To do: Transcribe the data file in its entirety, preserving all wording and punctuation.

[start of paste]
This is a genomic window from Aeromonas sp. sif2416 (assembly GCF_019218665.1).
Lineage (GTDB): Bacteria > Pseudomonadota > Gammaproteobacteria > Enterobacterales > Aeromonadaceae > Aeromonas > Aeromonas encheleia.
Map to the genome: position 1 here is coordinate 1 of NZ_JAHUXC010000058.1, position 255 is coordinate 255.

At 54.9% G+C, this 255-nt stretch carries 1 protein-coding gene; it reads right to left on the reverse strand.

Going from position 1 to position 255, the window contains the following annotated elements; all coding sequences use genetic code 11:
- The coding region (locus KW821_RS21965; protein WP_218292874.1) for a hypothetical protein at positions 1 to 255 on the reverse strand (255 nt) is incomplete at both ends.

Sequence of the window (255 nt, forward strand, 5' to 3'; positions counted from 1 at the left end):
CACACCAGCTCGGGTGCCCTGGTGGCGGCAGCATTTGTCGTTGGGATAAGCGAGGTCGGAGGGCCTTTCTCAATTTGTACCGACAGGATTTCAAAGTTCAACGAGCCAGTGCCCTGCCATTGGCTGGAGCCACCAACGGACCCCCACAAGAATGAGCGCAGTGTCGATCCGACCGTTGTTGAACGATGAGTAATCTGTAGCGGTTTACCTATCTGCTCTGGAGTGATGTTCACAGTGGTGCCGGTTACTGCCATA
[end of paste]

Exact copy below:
This is a genomic window from Aeromonas sp. sif2416 (assembly GCF_019218665.1).
Lineage (GTDB): Bacteria > Pseudomonadota > Gammaproteobacteria > Enterobacterales > Aeromonadaceae > Aeromonas > Aeromonas encheleia.
Map to the genome: position 1 here is coordinate 1 of NZ_JAHUXC010000058.1, position 255 is coordinate 255.

At 54.9% G+C, this 255-nt stretch carries 1 protein-coding gene; it reads right to left on the reverse strand.

Going from position 1 to position 255, the window contains the following annotated elements; all coding sequences use genetic code 11:
- The coding region (locus KW821_RS21965; protein WP_218292874.1) for a hypothetical protein at positions 1 to 255 on the reverse strand (255 nt) is incomplete at both ends.

Sequence of the window (255 nt, forward strand, 5' to 3'; positions counted from 1 at the left end):
CACACCAGCTCGGGTGCCCTGGTGGCGGCAGCATTTGTCGTTGGGATAAGCGAGGTCGGAGGGCCTTTCTCAATTTGTACCGACAGGATTTCAAAGTTCAACGAGCCAGTGCCCTGCCATTGGCTGGAGCCACCAACGGACCCCCACAAGAATGAGCGCAGTGTCGATCCGACCGTTGTTGAACGATGAGTAATCTGTAGCGGTTTACCTATCTGCTCTGGAGTGATGTTCACAGTGGTGCCGGTTACTGCCATA